In the build-up to last night’s match between Stoke and Wigan at the Britannia, Stoke’s manager Tony Pulis described their opponents as a ‘bogey team’. The reasoning was understandable considering Stoke had failed to beat Wigan, a side generally fighting relegation, in eight attempts. Clearly the disparity in styles was giving Wigan an advantage.
Nevertheless, Pulis’ decision to play a 3-5-2 system against Wigan still came as a surprise. Stoke’s manager is not known for tactical flexibility and his only notable changes to his team’s shape in recent years has been to gradually withdraw a striker, initially into an advance midfield role and this season into a third central midfielder. The change to a 3-5-2 had two primary aims: to combat Wigan’s wing backs and to have a partner for Peter Crouch up front. This second point was particularly important – this season Crouch has often become isolated due to Jonathan Walters being moved from an advanced midfield position to the right wing, but against Wigan the two players worked well together and constantly looked to link up.
In the first half Wigan appeared confused by the change in their opponents shape having expected Stoke’s usual 4-5-1 system and the home side were able to edge a scrappy contest. However after half time Wigan adjusted to the challenge and took control of the game. Without playing particularly well they were able to exploit Stoke’s discomfort with the formation and salvaged a draw. Stoke’s problems were threefold – defensively they were unsure how to defend the flanks, the wing backs seemed unsure of their positioning and the midfield once again played too flat.
Defending wide areas is always a challenge for a back three. The outside centre backs have to be strong positionally, knowing when to move wide and when to remain tight to their defensive partners. Both Robert Huth and Geoff Cameron have played at full back and should therefore be accustomed to defending wider areas, but neither appeared comfortable either side of Ryan Shawcross. Cameron in particular was often caught in two minds as to whether to engage his opponent out wide or stay in a central position. Even in the first half, when Stoke were largely on top, Wigan’s attackers found time to either deliver crosses from the left flank if Cameron stayed narrow, or make runs into the left channel between Cameron and Shawcross when the former pulled wide.
This problem was confounded by the positioning of Stoke’s wing backs. Neither Matthew Etherington on the left nor Dean Whitehead on the right were sure of their roles, with neither offering an attacking threat nor adequate defensive coverage. Etherington was largely spared of defensive duties as Wigan’s attacks primarily came down their left flank, but was still reluctant to get forward and offer a wide attacking threat. Whitehead was arguably too aggressive with his positioning, with Wigan constantly exploiting the space behind him until Andy Wilkinson was introduced in a right full back position midway through the second half.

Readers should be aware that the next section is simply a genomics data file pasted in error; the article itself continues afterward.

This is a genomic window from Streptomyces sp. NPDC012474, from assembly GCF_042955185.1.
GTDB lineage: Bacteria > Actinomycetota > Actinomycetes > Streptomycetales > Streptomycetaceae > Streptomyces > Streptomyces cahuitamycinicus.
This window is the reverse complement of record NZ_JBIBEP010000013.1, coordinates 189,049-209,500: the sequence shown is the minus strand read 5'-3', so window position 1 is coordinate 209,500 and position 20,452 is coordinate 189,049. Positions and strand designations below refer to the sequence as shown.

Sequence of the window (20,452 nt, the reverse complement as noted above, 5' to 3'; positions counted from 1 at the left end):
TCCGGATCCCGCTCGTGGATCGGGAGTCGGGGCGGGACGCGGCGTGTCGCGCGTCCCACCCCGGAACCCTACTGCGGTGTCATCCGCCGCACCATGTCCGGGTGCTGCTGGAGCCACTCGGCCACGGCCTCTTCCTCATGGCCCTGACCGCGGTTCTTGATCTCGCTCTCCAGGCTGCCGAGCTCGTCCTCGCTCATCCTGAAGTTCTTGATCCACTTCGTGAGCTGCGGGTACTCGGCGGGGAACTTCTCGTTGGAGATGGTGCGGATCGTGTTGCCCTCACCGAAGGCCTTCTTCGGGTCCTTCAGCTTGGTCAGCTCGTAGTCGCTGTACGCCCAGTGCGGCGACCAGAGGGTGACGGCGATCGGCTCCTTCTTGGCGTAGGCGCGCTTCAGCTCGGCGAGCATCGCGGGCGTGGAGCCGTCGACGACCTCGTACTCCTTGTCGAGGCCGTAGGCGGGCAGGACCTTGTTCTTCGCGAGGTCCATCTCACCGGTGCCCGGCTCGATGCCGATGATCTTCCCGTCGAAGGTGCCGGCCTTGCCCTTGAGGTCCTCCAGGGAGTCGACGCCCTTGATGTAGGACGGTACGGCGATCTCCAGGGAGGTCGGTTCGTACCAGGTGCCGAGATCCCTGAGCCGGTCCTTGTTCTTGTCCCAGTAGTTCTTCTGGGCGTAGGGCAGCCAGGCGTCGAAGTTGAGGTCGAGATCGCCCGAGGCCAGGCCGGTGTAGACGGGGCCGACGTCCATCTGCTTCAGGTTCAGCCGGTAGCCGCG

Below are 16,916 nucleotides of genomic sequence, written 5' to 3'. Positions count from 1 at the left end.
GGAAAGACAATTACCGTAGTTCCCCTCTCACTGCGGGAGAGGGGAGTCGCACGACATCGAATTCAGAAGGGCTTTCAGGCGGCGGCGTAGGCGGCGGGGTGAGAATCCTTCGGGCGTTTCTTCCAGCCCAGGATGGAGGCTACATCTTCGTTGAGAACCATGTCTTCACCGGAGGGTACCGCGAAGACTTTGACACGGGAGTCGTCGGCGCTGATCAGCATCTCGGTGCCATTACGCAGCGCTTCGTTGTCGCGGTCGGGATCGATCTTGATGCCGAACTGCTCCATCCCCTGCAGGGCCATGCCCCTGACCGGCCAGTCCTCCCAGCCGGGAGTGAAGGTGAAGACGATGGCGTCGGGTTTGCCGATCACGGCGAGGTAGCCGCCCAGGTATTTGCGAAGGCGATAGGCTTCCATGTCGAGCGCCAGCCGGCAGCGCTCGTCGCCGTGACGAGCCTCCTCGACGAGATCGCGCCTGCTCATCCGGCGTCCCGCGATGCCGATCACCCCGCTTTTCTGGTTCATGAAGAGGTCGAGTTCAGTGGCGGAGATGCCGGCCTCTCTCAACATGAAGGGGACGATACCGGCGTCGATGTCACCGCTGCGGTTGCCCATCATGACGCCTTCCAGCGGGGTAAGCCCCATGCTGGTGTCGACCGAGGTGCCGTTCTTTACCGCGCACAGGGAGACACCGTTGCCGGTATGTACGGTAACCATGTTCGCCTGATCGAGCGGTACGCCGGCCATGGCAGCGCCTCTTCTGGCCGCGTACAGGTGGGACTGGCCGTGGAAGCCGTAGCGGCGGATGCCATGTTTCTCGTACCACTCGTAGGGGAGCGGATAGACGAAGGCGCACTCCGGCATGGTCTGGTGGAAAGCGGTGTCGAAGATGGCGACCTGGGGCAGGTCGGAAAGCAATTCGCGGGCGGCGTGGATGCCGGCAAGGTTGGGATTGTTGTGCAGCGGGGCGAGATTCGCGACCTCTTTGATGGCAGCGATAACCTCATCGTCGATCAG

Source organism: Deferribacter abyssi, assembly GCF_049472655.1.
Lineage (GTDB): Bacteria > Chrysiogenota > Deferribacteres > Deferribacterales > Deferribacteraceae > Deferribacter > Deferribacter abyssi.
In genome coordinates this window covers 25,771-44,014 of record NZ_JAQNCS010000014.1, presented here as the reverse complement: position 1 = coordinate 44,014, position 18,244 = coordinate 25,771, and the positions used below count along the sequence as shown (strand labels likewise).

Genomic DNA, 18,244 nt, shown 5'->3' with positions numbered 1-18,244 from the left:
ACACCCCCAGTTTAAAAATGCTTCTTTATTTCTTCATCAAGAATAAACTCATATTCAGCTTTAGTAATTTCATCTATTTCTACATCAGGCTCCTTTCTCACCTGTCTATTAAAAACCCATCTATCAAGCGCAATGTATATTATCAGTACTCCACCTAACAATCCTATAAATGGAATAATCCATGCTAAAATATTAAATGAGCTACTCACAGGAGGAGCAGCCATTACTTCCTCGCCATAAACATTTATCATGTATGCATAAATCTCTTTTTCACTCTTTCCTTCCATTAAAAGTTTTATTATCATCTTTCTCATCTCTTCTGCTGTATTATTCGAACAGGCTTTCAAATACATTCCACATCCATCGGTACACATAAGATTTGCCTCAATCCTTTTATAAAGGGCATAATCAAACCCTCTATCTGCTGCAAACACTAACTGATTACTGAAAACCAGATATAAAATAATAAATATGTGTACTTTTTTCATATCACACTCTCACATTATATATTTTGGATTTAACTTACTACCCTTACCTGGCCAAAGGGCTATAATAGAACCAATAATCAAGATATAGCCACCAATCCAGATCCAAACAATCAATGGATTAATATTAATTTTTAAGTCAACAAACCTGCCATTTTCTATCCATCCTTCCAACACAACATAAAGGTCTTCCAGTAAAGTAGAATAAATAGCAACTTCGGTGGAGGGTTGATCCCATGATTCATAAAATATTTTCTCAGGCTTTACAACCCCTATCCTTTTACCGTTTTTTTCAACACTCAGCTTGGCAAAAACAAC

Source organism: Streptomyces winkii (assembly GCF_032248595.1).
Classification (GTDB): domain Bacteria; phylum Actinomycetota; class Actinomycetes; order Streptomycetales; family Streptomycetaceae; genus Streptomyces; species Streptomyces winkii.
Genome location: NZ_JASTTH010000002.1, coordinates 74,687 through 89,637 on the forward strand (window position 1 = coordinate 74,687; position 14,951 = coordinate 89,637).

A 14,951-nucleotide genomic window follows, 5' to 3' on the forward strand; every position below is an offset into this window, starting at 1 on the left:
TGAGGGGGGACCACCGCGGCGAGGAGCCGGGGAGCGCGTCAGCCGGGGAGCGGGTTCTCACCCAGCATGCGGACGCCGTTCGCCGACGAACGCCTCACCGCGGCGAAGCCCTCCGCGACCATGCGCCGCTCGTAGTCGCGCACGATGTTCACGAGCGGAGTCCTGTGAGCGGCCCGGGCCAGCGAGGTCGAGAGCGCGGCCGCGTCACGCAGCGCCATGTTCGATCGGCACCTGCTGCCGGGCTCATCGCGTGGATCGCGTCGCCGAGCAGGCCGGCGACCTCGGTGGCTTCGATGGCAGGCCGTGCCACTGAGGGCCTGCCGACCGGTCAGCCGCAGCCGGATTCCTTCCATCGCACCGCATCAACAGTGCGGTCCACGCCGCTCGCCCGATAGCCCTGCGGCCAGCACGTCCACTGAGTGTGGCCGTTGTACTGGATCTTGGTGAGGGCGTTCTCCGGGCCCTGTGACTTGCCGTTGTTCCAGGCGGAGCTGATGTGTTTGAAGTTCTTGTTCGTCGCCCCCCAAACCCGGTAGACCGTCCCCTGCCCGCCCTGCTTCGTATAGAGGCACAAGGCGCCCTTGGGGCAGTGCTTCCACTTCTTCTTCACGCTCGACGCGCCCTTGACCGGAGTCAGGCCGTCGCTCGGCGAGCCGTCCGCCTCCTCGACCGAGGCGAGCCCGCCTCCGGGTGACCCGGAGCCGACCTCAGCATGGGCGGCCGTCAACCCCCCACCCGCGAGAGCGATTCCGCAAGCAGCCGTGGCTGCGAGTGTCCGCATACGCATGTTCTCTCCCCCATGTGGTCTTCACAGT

Finally Stoke once again failed to tier their midfield appropriately, with Charlie Adam, Steven N’Zonzi and Glenn Whelan all playing in a broadly horizontal line just as they do in Stoke’s customary 4-5-1 system. The three players have all the qualities to form an effective midfield trio – N’Zonzi is strong defensively, Whelan provides energy and Adam has an excellent range of passing. Yet they play far too flat, offering no depth to Stoke’s midfield both in attack and defence. This was particularly evident against Wigan with Shaun Maloney and Roger Espinoza constantly finding space between the lines of defence and midfield. With Stoke having effectively a flat five across midfield Wigan found it far too easy to bypass half of Stoke’s team with vertical passes into their forwards.
Overall this was an interesting move from Pulis. In many ways mirroring Wigan’s 3-5-2 removes many of their advantages by offering like-for-like on the flanks and in midfield, and is arguably the reason why so many Serie A teams have now adopted the formation. Yet what is also important is the necessary experience within such a system – Wigan have now used it for over twelve months and their players are entirely comfortable within it, while Manchester City have demonstrated that it takes more than good players to make the formation work. Finally it also demonstrates how tactically aware Wigan are as a team. Their forwards had far too much movement for Stoke’s defence, and the likes of Espinoza and Maloney were quick to exploit Stoke’s weakness at right back.